Many organizations today have moved beyond face-to-face meetings and training sessions, instead using technology such as Web conferencing to create savings.
To avoid the technology installation costs, companies are using subscription services for media conferencing, videoconferencing or online meeting service tools.
One of the main reasons companies are turning to Web conferencing is for training.
Lifeline Australia has saved more than $11,000 and 130 hours by undertaking training via the Web.
The organization has 42 community member centres throughout Australia, which, with Lifeline managers having to fly to remote destinations to train staff and volunteers delays face-to-face training and makes it expensive
As a charitable organisation, Lifeline Australia national RTO coordinator Fay Mound said saving money is important.
“One of our project aims [with the project] was to train Lifeline Centre staff located in our 42 member centres around Australia in the use of our new database,” Mound said.
“Our project has been very successful; not only did we save money and time, our feedback showed staff enjoyed the training.”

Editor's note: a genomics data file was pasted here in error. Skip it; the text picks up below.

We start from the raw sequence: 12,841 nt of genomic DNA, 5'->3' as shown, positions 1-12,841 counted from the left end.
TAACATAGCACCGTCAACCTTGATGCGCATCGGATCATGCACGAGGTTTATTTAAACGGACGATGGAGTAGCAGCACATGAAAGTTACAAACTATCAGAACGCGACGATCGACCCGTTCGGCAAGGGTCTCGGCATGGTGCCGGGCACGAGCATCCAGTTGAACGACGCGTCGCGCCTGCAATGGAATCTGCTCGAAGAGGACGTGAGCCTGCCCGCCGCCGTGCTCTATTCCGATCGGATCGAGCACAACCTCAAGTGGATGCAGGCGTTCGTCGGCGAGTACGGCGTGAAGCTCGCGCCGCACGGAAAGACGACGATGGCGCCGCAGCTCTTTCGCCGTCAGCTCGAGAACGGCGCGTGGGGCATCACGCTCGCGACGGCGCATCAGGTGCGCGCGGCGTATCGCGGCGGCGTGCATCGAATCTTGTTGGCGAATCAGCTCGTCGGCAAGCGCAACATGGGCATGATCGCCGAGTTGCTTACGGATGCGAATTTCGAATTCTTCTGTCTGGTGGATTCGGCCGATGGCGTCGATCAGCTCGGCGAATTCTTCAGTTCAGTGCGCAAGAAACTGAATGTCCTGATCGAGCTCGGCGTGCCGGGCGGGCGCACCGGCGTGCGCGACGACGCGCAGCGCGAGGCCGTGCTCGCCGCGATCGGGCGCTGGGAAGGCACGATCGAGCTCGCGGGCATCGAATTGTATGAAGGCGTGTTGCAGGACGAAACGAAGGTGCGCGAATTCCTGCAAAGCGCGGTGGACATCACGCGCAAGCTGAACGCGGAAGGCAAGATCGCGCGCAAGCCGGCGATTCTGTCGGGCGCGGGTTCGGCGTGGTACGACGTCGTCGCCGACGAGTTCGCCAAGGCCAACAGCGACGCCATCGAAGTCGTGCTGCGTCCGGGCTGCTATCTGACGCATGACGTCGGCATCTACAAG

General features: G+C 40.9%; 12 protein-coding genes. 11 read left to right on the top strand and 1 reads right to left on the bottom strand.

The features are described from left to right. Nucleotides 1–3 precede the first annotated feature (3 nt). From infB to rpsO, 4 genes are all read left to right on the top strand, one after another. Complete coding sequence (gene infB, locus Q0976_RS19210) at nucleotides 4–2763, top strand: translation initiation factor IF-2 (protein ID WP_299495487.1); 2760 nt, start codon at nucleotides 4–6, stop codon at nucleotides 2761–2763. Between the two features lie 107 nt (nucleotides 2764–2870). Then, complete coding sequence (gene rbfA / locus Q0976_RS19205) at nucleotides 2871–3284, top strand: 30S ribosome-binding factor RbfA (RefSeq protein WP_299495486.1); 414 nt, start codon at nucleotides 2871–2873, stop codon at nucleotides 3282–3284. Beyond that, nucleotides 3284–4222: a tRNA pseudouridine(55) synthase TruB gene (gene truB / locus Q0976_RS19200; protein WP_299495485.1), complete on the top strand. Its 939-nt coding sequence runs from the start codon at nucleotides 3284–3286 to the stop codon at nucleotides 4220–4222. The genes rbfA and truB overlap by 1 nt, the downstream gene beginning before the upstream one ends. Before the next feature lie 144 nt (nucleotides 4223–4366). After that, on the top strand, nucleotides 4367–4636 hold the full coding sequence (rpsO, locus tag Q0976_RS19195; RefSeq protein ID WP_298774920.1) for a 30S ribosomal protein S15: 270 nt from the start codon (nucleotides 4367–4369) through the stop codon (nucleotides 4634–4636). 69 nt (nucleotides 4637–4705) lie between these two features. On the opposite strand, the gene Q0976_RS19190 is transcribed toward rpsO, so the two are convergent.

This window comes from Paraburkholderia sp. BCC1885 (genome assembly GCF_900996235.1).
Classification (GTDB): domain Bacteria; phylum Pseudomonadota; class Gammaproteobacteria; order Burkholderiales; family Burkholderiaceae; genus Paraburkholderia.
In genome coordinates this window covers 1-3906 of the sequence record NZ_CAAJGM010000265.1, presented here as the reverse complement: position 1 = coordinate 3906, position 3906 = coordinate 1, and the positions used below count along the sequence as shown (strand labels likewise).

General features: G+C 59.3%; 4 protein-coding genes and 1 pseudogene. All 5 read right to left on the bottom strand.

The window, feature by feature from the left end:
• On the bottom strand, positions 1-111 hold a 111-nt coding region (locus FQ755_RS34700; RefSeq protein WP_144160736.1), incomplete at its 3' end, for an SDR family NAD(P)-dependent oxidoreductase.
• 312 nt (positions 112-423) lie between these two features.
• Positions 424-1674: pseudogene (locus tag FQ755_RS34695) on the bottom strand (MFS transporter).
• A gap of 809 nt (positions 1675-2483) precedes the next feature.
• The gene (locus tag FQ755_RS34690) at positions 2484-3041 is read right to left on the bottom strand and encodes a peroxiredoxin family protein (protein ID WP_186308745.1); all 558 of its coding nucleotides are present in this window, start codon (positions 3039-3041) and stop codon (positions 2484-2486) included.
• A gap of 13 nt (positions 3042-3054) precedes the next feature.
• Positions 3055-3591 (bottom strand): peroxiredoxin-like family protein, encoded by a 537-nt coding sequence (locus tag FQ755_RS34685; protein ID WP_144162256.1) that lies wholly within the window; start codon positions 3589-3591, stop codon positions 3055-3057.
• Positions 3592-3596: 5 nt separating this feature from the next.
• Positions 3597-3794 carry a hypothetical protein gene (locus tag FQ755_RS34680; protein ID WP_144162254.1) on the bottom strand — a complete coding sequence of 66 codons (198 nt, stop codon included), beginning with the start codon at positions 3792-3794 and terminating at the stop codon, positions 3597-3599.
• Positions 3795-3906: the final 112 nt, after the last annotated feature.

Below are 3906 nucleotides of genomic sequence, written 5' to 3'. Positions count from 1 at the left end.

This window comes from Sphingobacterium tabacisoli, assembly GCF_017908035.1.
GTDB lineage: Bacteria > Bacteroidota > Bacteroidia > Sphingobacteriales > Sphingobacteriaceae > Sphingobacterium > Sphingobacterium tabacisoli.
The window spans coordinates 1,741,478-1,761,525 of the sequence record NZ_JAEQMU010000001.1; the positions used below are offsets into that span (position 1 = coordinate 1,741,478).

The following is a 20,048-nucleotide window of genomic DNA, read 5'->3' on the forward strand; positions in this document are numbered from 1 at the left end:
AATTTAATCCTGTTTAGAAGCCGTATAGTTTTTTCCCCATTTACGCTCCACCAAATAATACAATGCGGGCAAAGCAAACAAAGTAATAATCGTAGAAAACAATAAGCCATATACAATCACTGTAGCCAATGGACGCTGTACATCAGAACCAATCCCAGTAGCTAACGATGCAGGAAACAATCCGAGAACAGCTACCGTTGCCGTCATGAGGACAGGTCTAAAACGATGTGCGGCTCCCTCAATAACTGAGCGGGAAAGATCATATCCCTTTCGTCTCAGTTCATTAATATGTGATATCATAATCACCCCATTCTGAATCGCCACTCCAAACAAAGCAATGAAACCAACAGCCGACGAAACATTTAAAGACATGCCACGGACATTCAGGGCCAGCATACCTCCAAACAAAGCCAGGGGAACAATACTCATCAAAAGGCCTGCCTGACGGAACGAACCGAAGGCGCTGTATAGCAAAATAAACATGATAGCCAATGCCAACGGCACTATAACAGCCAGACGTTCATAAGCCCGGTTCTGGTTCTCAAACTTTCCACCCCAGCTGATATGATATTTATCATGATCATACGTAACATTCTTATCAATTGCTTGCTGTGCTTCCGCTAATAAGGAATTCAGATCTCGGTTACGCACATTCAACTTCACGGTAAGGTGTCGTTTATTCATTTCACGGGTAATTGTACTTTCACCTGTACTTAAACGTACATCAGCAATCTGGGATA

One local provider of these services WebEx, which has a partnership with Telstra, claims use of its service has doubled in the past 12 months replacing the high cost of travel.
WebEx general manager Kevin Mackin said compared to the cost of flying people to various locations for training sessions or meetings, the cost of using Web conferencing is peanuts.
"When we first started in Australia we were selling our product directly to the customer, and although we were doing OK, we weren’t big enough to reach the companies we wanted to reach,” Mackin said.
“Telstra has now invested in WebEx infrastructure, and together in a business partnership we have taken the product to the market."
Web conference users have the choice to pay by the minute, with the fee then added to that person’s phone bill, or a subscription service is available for those carrying out more than one session a week.